My subject line might be misleading. I'm incapable of saying whether Simcha Jacobovici, revealer of the Talpiot tomb, is deliberately silent, or whether the evolution of events obliges him to keep a low profile. In any case, I still don't have an answer to the question posed in my article of 10 June entitled Delay in obtaining the Talpiot book [display]. But I'm starting to have a few ideas on the subject, and to make a few guesses.
— My major guess is that experts quoted by Jacobovici and/or Pellegrino in their book have complained that they were misquoted, and that they're effectively blocking the marketing of the book.
— Another guess is that the beliefs of Jacobovici and/or Pellegrino have evolved over the last few months, since the book was published, and that they themselves are deliberately blocking further marketing of the existing book, while preparing a new edition.
— Yet another guess is that there is some kind of a legal problem concerning an affair that is being handled by Israeli justice: namely, the possibility that the so-called James ossuary—associated, according to Jacobovici and Pellegrino, with the Talpiot tomb—might be a forgery.
For the moment, while awaiting further enlightenment, let me say a few words concerning the latter guess. To start the ball rolling, here's the cover of BAR [Biblical Archæology Review] dated November/December 2002, which broke to the world the amazing news of the existence of a bone box inscribed "James, son of Joseph, brother of Jesus".
The ossuary, displayed in Canada, was hailed by many as the first material object ever unearthed that evoked explicitly the historical Jesus.
Sadly, the events that followed this Canadian excursion read at times like a cheap crime novel. To cut a long story short, the owner of the ossuary, a Tel Aviv antiquities dealer named Oded Golan, was accused of forgery. More precisely, it is claimed that he acquired an authentic bone box inscribed "James, son of Joseph" and that he added the final phrase: "brother of Jesus". Israeli police who raided Golan's apartment in Tel Aviv took this surrealist photo of the alleged James ossuary posed upon a grotty WC:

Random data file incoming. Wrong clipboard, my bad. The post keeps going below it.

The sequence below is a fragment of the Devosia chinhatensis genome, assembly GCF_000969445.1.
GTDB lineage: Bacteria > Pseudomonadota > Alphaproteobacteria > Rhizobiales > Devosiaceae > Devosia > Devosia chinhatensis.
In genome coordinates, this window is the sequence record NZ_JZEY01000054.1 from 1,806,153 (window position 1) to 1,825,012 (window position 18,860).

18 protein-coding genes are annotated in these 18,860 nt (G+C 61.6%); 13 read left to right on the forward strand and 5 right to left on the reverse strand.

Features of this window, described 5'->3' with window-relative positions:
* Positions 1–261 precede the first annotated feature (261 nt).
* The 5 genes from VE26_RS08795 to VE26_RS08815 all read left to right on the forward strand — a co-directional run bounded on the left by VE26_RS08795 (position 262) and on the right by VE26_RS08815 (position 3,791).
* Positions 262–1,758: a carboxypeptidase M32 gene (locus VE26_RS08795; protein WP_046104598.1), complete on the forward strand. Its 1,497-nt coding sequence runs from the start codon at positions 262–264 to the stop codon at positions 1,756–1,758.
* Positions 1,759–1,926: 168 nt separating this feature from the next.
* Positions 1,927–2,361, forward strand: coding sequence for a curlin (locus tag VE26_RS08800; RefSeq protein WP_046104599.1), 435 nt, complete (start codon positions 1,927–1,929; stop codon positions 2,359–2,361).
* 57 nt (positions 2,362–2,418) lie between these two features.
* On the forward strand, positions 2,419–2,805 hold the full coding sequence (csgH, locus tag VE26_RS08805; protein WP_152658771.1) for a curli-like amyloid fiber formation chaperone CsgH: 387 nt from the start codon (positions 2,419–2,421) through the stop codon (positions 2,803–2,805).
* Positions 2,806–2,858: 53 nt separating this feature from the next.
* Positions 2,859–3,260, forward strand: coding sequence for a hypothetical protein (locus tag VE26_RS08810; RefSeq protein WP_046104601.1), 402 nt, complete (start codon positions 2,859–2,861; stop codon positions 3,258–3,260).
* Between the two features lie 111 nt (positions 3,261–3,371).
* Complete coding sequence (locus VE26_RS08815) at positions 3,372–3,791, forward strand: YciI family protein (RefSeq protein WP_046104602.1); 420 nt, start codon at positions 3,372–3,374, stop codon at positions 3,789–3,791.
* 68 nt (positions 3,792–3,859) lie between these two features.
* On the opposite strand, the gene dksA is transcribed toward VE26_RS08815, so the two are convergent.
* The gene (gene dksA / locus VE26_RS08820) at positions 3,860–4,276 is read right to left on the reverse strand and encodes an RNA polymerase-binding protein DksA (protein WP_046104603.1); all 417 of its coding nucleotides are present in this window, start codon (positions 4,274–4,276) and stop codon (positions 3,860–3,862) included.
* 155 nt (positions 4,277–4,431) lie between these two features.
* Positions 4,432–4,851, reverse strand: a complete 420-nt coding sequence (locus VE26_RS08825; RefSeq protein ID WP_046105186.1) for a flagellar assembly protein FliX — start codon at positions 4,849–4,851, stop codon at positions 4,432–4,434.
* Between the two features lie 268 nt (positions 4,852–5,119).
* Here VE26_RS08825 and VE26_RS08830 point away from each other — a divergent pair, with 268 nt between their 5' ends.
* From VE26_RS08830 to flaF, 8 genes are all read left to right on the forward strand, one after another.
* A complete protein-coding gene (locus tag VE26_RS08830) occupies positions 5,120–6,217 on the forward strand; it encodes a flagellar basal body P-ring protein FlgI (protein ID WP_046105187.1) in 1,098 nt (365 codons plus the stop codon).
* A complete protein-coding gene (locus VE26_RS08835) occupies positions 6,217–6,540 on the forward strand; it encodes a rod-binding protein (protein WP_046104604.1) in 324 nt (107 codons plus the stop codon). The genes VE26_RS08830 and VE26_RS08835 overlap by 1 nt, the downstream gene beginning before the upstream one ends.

Now, there was no reason whatsoever, a priori, why this murky affair concerning Oded Golan and his bone box should be linked in any way to the Talpiot question. But, in saying that, we're underestimating the enthusiasm and detective-like intuition of Simcha Jacobovici. Everybody knows that, back in 1980, ten ossuaries were found in the Talpiot tomb. But one of them disappeared overnight. Well, again, to cut a long story short, Jacobovici and Pellegrino suggest forcibly that Golan's object is in fact this missing bone box. In other words, they are opposed to the claim that Golan was a forger.
In their book, Jacobovici and Pellegrino seem to suggest that the analysis of various patinas [the surface appearance of objects due to aging] proves that the James ossuary did in fact repose for a long time in the same environment as the nine remaining bone boxes of Talpiot. In other words, they are affirming that the James ossuary was indeed the missing tenth bone box of Talpiot. But many specialists disagree with this conclusion.
Finally, a few days ago, the eminent BAR editor Hershel Shanks—who remains a great friend of Simcha—published an editorial that reveals his basic incredulity concerning Jacobovici's theses. However Shanks remains elusive, and he admits that he is neither a statistician nor a DNA expert [which you need to be, to appreciate Simcha's claims]. On the other hand, he has interesting suggestions concerning the reasons why the Talpiot affair has created a storm throughout the world: "One reason for this flurry of attention is that if the Talpiot ossuary once contained the bones of Jesus, this would disturb the religious faith of millions of Christians who believe that Jesus was bodily resurrected and ascended into heaven (to say nothing of his mother Mary, who was also bodily assumed into heaven)." Shanks considers, however, that the whole affair will blow over rapidly, and soon be forgotten. I am not so sure.
Personally, for the moment, I remain open, intuitively and objectively, to the possibility that Simcha might be on the right tracks. In other words, I have not yet encountered any serious arguments that would appear to prove that Jacobovici is trying to lead us all on a wild goose chase. For example, Shanks explains: "If Jesus already had a family tomb in Talpiot, there would be no need to bury him in a temporary tomb, despite the onset of the Sabbath. It’s little more than a half-hour’s walk from Golgotha to Talpiot." To my mind, these words are stupid. I find it hard to imagine, on that fateful Friday afternoon, a group of friends of the executed disturber carrying his body all the way to Talpiot... and I challenge Hershel to perform this trek while carrying, say, a bag of cement.
But I believe, too, that we might never know the truth, the whole truth and nothing but the truth concerning the Talpiot tomb. A times, we might feel that this affair, as presented by Simcha, is handled in a high-tech style. In fact, the Talpiot affair remains entrenched, to a large extent, in the boggy swamps of religion and legends, and we would be naive to expect total enlightenment. Besides, everybody has already made up their minds, long ago, on the issues at stake.